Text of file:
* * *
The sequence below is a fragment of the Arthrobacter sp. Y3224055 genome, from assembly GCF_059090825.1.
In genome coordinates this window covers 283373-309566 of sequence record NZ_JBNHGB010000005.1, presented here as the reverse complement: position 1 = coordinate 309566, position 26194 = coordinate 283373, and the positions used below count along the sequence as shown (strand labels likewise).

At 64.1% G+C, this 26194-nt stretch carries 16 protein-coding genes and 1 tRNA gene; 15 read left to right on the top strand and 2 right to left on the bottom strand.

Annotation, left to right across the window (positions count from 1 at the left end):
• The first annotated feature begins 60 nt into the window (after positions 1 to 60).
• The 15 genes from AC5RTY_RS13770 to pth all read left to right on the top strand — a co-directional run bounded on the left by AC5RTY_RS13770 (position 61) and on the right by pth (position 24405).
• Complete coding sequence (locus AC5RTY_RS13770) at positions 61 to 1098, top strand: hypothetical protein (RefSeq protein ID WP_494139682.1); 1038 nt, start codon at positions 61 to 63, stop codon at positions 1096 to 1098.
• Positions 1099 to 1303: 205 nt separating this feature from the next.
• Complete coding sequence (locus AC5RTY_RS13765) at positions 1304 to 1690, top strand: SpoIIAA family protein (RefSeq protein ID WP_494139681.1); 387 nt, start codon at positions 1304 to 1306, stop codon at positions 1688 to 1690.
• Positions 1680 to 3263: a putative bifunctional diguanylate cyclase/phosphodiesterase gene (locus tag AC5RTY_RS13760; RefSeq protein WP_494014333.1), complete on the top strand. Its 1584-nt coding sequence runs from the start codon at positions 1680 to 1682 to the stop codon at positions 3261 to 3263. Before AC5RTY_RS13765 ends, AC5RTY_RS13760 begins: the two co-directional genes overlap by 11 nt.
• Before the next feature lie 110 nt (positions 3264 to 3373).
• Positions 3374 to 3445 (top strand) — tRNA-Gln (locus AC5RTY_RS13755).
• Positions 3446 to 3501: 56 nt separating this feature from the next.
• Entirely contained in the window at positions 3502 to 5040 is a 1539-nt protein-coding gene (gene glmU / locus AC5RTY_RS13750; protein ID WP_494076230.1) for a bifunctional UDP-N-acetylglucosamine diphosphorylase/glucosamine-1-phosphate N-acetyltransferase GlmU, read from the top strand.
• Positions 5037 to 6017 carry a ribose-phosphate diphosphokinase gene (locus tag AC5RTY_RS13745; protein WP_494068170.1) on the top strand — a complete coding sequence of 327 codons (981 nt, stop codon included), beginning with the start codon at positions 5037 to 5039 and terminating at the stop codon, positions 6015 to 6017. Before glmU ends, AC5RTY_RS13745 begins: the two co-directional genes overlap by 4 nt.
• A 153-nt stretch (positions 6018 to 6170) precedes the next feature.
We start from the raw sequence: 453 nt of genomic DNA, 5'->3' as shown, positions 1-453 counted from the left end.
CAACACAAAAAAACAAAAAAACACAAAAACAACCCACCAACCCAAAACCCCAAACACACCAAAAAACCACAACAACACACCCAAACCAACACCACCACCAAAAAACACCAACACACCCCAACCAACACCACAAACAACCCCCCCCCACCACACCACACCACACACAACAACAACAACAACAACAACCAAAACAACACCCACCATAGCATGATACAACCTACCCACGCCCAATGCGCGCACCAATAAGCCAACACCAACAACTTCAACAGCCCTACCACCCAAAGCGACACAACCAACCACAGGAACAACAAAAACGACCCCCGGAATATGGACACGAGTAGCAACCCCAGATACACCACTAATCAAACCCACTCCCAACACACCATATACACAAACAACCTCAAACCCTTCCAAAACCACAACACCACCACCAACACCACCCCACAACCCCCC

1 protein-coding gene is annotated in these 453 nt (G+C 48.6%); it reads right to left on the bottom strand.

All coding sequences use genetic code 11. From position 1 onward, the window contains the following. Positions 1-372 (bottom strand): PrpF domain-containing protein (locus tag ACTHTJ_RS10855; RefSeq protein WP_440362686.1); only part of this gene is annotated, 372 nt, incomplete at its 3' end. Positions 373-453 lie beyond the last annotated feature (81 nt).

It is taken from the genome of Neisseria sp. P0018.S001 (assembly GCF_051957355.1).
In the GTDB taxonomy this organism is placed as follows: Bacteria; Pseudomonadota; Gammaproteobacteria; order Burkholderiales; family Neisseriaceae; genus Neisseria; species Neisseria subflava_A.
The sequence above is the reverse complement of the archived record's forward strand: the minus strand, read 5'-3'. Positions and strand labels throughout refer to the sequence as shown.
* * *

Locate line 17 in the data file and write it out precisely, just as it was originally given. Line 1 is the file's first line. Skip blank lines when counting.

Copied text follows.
We start from the raw sequence: 453 nt of genomic DNA, 5'->3' as shown, positions 1-453 counted from the left end.